Did you know there is a sweet spot when it comes to watering your plants? Watering your plants in the morning is the best time when it comes to growing your best edible garden. When you water your plants in the afternoon, the hot afternoon heat and water may actually blister some of your plants' delicate foliage. Watering too late in the evening can bring on pests and disease by not letting your plants dry out properly with the help of the sun. Watering in the morning is still cool enough while giving your garden plenty of drying time.

Want to add a little magic to your green thumb?

Check out our Botanical Grimoire for practical and magical gardening tips, like how to use your roses in love spells and how to use mint for the tastiest mojitos on the block. The Botanical Grimoire includes 50 magical plants to add to your garden.

Check it out here!


Soil health is the most important part of your garden, regardless of what you're growing. If your soil is deficient in nutrients, how can it grow healthy, lush food for you all summer? Depending on our gardening zones, we also have different soil. Some may be full of clay, others may be sandy loam, and some may be rich black gold. If you're unsure how to test your soil to see it's health, opt for getting new fresh soil that has had some nutritional help. A good combination of rich gardening soil will have a mix of peat moss, top soil, manure, compost and/or sand. You'll save money by visiting a stone/soil yard rather than buying a bunch of bags from Home Depot, but depending on how much you need, a couple bags may be enough. Even better? Start composting to make your own amazing soil!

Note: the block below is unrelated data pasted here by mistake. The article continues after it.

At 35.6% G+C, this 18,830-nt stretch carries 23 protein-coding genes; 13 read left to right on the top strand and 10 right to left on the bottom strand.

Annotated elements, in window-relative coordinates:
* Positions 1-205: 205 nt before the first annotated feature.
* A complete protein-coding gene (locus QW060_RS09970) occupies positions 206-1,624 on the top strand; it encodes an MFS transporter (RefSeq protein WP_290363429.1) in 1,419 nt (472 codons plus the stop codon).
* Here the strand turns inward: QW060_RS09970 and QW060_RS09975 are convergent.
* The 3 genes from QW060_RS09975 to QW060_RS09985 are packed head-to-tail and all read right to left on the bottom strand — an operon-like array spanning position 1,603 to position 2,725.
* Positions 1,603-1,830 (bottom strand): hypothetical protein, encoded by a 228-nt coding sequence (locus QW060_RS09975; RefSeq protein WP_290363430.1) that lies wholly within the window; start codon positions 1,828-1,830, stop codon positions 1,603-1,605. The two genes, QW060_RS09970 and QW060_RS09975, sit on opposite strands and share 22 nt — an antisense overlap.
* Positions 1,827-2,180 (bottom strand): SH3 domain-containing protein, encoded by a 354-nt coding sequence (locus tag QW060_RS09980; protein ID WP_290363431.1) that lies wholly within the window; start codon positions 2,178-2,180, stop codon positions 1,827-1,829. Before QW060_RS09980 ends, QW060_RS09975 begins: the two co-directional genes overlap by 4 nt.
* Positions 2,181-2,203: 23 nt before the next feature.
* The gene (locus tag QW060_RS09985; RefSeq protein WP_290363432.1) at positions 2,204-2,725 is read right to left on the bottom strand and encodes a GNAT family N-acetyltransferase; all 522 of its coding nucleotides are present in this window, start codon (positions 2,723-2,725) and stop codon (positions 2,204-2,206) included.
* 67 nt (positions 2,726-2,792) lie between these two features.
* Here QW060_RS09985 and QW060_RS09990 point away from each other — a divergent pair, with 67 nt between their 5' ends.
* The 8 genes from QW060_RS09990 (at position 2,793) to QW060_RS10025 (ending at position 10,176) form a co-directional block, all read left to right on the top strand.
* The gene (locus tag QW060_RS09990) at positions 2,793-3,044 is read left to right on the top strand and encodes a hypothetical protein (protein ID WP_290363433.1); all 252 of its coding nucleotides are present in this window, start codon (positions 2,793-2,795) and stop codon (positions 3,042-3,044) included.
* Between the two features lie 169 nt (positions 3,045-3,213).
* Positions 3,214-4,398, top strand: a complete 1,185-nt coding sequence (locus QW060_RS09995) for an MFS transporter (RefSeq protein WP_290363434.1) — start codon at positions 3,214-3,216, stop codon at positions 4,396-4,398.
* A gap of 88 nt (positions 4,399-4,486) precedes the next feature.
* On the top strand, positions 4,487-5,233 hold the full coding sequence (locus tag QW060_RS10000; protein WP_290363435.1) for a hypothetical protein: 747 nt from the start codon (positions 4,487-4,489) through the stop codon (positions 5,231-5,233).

Certain vegetables and herbs thrive when grown side by side, largely because certain pairings help deter pests that one plant are prone to, and vice versa. Before sowing your seeds or planting your veggies, plan what plants you will put where depending on how they grow together. Here are some popular pairings: